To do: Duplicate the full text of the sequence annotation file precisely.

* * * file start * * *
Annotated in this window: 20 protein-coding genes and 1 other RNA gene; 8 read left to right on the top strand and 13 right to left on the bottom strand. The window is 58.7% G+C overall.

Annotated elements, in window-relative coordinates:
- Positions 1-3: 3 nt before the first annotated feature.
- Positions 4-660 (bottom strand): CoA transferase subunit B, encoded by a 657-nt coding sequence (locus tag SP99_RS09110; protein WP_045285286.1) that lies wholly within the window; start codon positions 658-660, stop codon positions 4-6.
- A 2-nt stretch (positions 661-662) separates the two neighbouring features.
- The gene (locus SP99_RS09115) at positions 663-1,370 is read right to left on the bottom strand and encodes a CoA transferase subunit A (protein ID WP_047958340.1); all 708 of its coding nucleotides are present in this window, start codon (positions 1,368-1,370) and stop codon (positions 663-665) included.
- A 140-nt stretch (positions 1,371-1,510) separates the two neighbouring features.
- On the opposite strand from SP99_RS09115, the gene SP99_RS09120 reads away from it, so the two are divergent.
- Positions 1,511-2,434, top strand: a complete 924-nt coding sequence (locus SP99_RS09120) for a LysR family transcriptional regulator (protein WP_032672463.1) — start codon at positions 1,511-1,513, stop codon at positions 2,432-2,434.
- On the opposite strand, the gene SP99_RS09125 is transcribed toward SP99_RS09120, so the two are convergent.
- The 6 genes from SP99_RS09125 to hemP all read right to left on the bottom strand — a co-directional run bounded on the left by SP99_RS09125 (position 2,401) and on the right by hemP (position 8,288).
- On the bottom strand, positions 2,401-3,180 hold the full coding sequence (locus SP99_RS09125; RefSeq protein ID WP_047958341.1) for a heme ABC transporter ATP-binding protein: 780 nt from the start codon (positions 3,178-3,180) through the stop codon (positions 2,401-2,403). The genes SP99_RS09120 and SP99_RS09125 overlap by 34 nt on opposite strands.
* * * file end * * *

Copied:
Annotated in this window: 20 protein-coding genes and 1 other RNA gene; 8 read left to right on the top strand and 13 right to left on the bottom strand. The window is 58.7% G+C overall.

Annotated elements, in window-relative coordinates:
- Positions 1-3: 3 nt before the first annotated feature.
- Positions 4-660 (bottom strand): CoA transferase subunit B, encoded by a 657-nt coding sequence (locus tag SP99_RS09110; protein WP_045285286.1) that lies wholly within the window; start codon positions 658-660, stop codon positions 4-6.
- A 2-nt stretch (positions 661-662) separates the two neighbouring features.
- The gene (locus SP99_RS09115) at positions 663-1,370 is read right to left on the bottom strand and encodes a CoA transferase subunit A (protein ID WP_047958340.1); all 708 of its coding nucleotides are present in this window, start codon (positions 1,368-1,370) and stop codon (positions 663-665) included.
- A 140-nt stretch (positions 1,371-1,510) separates the two neighbouring features.
- On the opposite strand from SP99_RS09115, the gene SP99_RS09120 reads away from it, so the two are divergent.
- Positions 1,511-2,434, top strand: a complete 924-nt coding sequence (locus SP99_RS09120) for a LysR family transcriptional regulator (protein WP_032672463.1) — start codon at positions 1,511-1,513, stop codon at positions 2,432-2,434.
- On the opposite strand, the gene SP99_RS09125 is transcribed toward SP99_RS09120, so the two are convergent.
- The 6 genes from SP99_RS09125 to hemP all read right to left on the bottom strand — a co-directional run bounded on the left by SP99_RS09125 (position 2,401) and on the right by hemP (position 8,288).
- On the bottom strand, positions 2,401-3,180 hold the full coding sequence (locus SP99_RS09125; RefSeq protein ID WP_047958341.1) for a heme ABC transporter ATP-binding protein: 780 nt from the start codon (positions 3,178-3,180) through the stop codon (positions 2,401-2,403). The genes SP99_RS09120 and SP99_RS09125 overlap by 34 nt on opposite strands.